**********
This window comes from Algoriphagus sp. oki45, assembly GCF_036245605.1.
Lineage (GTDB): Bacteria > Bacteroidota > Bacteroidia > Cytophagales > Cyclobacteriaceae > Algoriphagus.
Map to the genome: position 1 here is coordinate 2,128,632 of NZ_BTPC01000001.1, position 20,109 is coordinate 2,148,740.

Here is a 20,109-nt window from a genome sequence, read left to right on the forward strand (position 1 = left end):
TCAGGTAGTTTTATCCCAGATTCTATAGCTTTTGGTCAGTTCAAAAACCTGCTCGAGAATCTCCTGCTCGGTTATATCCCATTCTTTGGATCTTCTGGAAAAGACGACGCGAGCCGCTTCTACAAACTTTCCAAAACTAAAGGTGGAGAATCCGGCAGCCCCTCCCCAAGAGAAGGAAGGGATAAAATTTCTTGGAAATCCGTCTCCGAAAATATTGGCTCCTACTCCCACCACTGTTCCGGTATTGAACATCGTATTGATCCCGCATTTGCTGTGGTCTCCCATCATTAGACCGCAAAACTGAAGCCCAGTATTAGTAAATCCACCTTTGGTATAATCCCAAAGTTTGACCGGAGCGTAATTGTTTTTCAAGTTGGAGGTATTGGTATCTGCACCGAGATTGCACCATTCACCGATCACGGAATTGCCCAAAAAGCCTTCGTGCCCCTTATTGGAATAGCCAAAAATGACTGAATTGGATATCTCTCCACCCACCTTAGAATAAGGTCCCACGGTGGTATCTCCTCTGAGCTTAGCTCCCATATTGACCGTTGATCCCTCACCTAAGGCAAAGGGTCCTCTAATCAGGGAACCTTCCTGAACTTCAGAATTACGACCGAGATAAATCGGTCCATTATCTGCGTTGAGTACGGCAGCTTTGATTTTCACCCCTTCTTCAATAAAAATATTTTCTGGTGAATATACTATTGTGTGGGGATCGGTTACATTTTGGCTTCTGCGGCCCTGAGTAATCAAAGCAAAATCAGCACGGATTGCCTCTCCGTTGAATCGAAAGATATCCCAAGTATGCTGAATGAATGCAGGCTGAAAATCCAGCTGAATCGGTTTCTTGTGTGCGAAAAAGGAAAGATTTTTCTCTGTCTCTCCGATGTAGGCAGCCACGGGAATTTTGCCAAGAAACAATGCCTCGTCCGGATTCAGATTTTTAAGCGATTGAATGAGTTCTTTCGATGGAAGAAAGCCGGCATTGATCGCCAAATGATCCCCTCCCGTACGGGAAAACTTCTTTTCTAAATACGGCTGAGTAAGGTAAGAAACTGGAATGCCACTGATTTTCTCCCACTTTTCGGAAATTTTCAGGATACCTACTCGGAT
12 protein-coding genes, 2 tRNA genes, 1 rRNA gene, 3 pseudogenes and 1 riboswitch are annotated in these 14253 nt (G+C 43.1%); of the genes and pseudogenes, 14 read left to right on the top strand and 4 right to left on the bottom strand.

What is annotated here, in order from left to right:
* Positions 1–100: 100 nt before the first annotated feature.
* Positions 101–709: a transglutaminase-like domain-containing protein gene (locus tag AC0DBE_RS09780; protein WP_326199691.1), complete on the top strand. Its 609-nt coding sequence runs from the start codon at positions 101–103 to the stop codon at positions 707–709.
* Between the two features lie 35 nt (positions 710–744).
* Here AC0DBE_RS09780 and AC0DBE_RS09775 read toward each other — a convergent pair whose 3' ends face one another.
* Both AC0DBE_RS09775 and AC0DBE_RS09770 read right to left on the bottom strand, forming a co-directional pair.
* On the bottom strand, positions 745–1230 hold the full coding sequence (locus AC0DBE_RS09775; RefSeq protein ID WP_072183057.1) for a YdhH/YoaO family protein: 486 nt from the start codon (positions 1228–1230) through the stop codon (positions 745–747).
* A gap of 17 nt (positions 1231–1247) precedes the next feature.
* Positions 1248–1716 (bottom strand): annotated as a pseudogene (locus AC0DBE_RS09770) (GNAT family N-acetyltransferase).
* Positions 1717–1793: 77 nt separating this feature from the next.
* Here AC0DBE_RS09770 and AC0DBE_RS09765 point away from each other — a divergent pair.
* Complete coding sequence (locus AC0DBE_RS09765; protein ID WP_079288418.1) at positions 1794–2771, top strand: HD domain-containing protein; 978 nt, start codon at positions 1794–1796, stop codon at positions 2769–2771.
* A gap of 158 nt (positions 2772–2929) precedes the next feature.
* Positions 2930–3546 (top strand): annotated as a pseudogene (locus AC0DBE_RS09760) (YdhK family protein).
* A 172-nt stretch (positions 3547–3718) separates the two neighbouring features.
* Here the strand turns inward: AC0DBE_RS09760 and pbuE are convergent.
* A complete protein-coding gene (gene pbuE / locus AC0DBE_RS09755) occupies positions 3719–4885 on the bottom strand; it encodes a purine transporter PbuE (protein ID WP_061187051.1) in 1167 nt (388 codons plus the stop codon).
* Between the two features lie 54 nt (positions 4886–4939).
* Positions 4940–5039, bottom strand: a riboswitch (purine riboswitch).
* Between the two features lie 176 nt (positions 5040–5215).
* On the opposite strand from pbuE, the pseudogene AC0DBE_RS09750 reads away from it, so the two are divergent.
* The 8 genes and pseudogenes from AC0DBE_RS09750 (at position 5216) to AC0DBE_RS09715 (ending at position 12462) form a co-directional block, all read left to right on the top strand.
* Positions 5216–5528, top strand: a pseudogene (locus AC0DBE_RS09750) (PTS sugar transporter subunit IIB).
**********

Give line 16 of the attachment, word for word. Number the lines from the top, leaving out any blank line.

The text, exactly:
* Positions 1717–1793: 77 nt separating this feature from the next.